Two Baptist Democrats faced mixed results yesterday in congressional races for seats that have been long held by Republicans.
Democrat Larry Kissell defeated Congressman Robin Hayes for North Carolina’s eighth congressional district seat, a seat that he narrowly lost in 2006 by some 300 votes to Hayes, then a four-term congressman, who was identified as the fourth-richest man in Congress.
Associated Press projected Kissell as the winner with an estimated 55 percent of the vote.
Democrat Judy Baker appears to have come up short in her bid to represent Missouri’s ninth congressional district. With 99 percent of precincts reporting, Republican Blaine Luetkemeyer has captured about 8,000 more votes than Baker out of more than 313,000 cast.
Baker and Luetkemeyer fought a heated contest for a seat that became vacant when Republican Congressman Kenny Hulshof decided to run for governor.
The 58-year-old Kissell is a public school teacher with two children. He is a Sunday school teacher and deacon at First Baptist Church of Biscoe,
Larry Wilson, Kissell’s pastor, told EthicsDaily.com in 2006 that his parishioner had a sense of a divine calling to run for office.
“Larry’s theology is far different from the Southern Baptist Convention, and mine is too,” said Wilson, whose church is affiliated with the Cooperative Baptist Fellowship. “Larry’s very much a person who cares for everybody.”
Over the weekend at a campaign rally, Hayes told the crowd that “liberals hate real Americans that work and accomplish and achieve and believe in God.”
At first, Hayes denied making the remark before admitting that he had made it and saying that was not what he meant to say.
Baker, a 48-year-old mother of three, is married to John Baker, pastor of First Baptist Church of Columbia, a congregation aligned with both American Baptist Churches in the U.S.A. and the Cooperative Baptist Fellowship.
While John Baker serves on the Freedom and Justice Commission of the Baptist World Alliance, both attended the BWA gathering in Accra, Ghana, where global Baptists held a repentance service for slavery at a slave castle on the nation’s coast. Judy Baker also toured health care facilities in Ghana.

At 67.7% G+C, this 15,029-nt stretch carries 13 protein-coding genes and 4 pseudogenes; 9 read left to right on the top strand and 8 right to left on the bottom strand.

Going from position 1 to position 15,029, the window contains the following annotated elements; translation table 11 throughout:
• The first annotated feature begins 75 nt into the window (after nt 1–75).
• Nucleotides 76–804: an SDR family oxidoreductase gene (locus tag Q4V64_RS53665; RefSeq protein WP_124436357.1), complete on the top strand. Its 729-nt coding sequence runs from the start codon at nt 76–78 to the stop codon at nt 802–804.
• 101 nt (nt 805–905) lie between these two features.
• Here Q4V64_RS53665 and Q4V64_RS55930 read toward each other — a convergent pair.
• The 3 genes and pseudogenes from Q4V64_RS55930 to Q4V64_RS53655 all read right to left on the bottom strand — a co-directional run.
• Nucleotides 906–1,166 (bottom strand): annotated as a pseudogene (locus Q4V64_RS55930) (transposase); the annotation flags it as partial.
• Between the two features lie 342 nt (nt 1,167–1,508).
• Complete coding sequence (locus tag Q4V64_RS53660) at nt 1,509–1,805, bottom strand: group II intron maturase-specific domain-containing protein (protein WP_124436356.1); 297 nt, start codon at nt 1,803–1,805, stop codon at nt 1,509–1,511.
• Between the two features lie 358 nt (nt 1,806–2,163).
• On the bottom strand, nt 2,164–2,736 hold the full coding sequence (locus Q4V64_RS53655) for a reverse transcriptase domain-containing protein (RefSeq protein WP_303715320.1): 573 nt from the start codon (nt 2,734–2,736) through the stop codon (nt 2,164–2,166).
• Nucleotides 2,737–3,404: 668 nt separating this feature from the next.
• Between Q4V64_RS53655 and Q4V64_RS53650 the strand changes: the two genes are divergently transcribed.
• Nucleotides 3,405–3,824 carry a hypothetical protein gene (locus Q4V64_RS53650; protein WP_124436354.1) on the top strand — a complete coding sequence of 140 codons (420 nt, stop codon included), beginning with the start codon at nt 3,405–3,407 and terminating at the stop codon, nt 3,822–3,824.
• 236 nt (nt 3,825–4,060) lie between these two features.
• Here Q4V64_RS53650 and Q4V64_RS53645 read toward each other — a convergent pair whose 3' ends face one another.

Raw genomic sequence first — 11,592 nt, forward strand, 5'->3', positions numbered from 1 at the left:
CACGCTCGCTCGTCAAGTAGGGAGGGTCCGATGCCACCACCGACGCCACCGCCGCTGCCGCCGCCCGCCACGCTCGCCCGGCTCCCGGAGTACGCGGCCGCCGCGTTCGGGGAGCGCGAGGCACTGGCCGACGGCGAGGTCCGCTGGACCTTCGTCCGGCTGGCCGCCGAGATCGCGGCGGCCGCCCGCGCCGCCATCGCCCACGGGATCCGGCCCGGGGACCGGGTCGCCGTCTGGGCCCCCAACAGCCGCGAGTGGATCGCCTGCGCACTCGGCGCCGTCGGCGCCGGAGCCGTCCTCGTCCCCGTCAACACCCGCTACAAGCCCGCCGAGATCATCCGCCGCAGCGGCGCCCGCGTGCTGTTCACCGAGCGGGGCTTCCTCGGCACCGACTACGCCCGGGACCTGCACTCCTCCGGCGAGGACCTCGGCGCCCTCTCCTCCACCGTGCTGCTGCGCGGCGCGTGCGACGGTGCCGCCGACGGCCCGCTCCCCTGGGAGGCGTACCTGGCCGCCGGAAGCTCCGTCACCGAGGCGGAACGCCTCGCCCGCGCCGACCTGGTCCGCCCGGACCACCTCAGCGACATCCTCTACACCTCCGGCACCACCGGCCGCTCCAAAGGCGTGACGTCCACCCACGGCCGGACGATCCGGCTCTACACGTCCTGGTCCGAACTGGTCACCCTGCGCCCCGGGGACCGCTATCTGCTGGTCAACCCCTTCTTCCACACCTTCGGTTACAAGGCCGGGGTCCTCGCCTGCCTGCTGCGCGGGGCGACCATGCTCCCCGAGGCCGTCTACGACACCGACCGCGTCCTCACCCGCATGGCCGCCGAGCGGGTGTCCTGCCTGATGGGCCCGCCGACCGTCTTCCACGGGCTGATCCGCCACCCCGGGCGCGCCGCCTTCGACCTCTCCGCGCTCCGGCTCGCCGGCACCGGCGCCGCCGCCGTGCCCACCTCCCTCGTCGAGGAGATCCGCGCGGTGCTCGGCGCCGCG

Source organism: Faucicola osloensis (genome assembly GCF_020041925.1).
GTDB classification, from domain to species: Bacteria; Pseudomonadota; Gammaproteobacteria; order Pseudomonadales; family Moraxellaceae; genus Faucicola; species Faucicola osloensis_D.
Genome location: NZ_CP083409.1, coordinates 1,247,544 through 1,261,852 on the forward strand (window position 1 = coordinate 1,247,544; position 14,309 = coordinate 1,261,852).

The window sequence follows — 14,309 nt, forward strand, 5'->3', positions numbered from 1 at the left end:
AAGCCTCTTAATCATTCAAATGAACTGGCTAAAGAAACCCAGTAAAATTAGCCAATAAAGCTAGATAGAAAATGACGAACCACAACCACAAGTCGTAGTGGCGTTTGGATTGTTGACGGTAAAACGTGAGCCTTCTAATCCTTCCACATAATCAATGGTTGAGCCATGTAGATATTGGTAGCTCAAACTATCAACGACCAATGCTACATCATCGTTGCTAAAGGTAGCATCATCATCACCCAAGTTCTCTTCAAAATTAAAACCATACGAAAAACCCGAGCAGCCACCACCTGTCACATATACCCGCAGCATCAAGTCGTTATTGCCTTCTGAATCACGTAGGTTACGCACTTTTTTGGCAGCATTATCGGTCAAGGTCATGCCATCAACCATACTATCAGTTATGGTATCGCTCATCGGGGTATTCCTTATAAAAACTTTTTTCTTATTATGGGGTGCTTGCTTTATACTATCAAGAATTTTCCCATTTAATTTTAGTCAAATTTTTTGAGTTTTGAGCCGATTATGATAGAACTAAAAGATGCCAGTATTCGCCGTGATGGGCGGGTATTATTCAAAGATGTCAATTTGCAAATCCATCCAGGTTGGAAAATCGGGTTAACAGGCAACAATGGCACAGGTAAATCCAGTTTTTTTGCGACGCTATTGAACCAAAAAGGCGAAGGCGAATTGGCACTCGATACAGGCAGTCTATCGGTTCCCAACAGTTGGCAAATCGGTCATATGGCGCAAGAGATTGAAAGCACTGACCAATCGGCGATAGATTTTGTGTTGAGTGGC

The Bakers met at Southern Baptist Theological Seminary in Louisville, Ky., where she earned a master-of-divinity degree in 1986. Active in Sunday school, missions and youth ministries, Baker told EthicsDaily.com in 2005 that she viewed her involvement in politics as an extension of her original calling to ministry.
The Bakers appeared in BCE’s educational DVD “Golden Rule Politics: Reclaiming the Rightful Role of Faith in Politics,” that was released in 2007. They were both panelists when the DVD was screened that year at the annual CBF meeting.
“I’ve been a Christian practically all my life,” she said at the screening, “a confessional Baptist Christian deeply rooted in my faith and very well rooted in my Bible.”
“When I was running, first of all Democrats were suspect of me because I was a Baptist, and Republicans were suspect of me because I was a Democrat.”
“What this DVD is about is you can be both of those things, and there is a myth out there you cannot,” she said. “If we equate God with any political party, we will give God a bad name.”
Baptist Congressman Lincoln Davis won reelection in Tennessee’s fourth congressional district. He, too, appeared in “Golden Rule Politics.”
In the DVD, Davis said that one of the reasons he remained a Democrat was because of what the Bible says about concern for the poor.
“My father and mother were staunch Democrats,” Davis said. “As a kid growing up I watched my mother and father literally wear a Bible out. So for me, probably one of the reasons I stay a Democrat is because of the Matthew 25 part, of what the government ought to be doing: the sick, the hungry, the naked, the thirsty, the oppressed, the homeless. I mean when you read the Scriptures you’ll find over 2,000 instances and quotes where we are to reach out to the lesser amongst us and to the poor, not the wealthiest.”
“When you look at how the Religious Right has used our faith and driven a wedge politically in this country, it frightens me somewhat,” he said.
Davis won over 58 percent of the vote.
Both Baker and Kissell were BCE guests at the Al Gore luncheon at the New Baptist Covenant meeting earlier this year in Atlanta.
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Resource: “Golden Rule Politics” DVD.